Regulation of Langerhans cell functions in a hypoxic environment

Daniele Pierobon, Federica Raggi, Irene Cambieri, Simone Pelassa, Sergio Occhipinti, Paola Cappello, Francesco Novelli, Tiziana Musso, Alessandra Eva, Carlotta Castagnoli, Luigi Varesio, Mirella Giovarelli, Maria Carla Bosco

Research output: Contribution to journalArticlepeer-review


Abstract: Langerhans cells (LCs) are a specialized dendritic cell subset that resides in the epidermis and mucosal epithelia and is critical for the orchestration of skin immunity. Recent evidence suggest that LCs are involved in aberrant wound healing and in the development of hypertrophic scars and chronic wounds, which are characterized by a hypoxic environment. Understanding LCs biology under hypoxia may, thus, lead to the identification of novel pathogenetic mechanisms of wound repair disorders and open new therapeutic opportunities to improve wound healing. In this study, we characterize a previously unrecognized role for hypoxia in significantly affecting the phenotype and functional properties of human monocyte-derived LCs, impairing their ability to stimulate naive T cell responses, and identify the triggering receptor expressed on myeloid (TREM)-1, a member of the Ig immunoregulatory receptor family, as a new hypoxia-inducible gene in LCs and an activator of their proinflammatory and Th1-polarizing functions in a hypoxic environment. Furthermore, we provide the first evidence of TREM-1 expression in vivo in LCs infiltrating hypoxic areas of active hypertrophic scars and decubitous ulcers, pointing to a potential pathogenic role of this molecule in wound repair disorders. Key messages: Hypoxia modulates surface molecule expression and cytokine profile in Langerhans cells.Hypoxia impairs human Langerhans cell stimulatory activity on naive T cells.Hypoxia selectively induces TREM-1 expression in human Langerhans cells.TREM-1 engagement stimulates Langerhans cell inflammatory and Th1-polarizing activity.TREM-1 is expressed in vivo in Langerhans cells infiltrating hypoxic skin lesions.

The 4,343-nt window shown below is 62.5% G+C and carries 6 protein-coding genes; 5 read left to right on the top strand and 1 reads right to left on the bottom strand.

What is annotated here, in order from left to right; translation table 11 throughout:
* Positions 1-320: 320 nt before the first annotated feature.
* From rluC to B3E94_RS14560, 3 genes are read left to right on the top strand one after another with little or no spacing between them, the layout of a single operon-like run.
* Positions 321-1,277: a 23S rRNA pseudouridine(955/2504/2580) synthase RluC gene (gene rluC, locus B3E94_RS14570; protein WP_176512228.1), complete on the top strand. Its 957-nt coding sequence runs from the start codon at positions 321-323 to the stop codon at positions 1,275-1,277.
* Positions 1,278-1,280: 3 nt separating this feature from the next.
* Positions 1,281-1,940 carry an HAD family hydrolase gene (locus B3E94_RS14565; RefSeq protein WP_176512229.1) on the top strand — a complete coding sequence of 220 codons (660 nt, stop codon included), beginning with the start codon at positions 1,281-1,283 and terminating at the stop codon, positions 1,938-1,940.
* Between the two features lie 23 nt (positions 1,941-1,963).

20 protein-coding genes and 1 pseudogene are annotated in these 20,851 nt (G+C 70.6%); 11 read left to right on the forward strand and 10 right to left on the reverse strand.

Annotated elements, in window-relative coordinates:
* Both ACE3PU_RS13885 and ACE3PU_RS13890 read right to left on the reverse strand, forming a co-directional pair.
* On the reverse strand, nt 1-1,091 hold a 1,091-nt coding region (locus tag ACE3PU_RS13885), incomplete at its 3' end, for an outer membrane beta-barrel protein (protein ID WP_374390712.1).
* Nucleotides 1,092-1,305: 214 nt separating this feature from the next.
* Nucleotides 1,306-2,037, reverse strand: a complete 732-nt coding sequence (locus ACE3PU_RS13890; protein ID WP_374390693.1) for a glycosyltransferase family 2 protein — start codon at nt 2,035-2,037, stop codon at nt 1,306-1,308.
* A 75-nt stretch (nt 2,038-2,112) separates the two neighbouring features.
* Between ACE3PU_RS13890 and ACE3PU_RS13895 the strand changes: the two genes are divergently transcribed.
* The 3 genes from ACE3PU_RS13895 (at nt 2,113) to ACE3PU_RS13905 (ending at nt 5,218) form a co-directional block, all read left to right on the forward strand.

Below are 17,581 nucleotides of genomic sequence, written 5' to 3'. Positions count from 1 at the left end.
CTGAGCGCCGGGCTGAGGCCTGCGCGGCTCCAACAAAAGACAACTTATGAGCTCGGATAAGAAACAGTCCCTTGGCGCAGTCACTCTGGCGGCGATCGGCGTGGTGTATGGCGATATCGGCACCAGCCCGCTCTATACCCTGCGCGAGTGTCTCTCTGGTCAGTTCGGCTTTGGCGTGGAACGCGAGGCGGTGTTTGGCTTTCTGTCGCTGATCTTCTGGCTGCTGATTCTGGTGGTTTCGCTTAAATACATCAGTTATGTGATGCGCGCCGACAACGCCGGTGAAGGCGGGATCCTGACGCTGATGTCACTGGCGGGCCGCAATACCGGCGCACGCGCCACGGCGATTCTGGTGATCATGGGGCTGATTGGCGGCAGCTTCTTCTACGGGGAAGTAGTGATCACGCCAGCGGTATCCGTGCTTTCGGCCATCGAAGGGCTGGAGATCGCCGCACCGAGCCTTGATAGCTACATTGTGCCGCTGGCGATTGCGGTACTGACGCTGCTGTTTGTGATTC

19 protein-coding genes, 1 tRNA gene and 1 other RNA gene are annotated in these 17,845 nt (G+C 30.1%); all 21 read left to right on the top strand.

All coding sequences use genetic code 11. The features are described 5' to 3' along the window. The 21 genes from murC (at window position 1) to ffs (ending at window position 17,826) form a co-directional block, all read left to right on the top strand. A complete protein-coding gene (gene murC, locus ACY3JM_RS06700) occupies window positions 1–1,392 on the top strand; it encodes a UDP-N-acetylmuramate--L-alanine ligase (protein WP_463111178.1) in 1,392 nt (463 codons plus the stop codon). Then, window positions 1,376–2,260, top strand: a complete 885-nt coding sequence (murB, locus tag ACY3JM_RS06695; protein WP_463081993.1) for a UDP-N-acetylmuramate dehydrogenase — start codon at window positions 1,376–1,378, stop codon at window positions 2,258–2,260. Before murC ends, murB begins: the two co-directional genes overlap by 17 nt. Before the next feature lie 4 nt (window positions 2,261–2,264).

Original languageEnglish
Pages (from-to)1-13
Number of pages13
JournalJournal of Molecular Medicine
Publication statusAccepted/In press - Mar 10 2016


  • Hypoxia
  • Immunoregulatory receptors
  • Langerhans cells
  • Wounds

ASJC Scopus subject areas

  • Molecular Medicine
  • Drug Discovery
  • Genetics(clinical)


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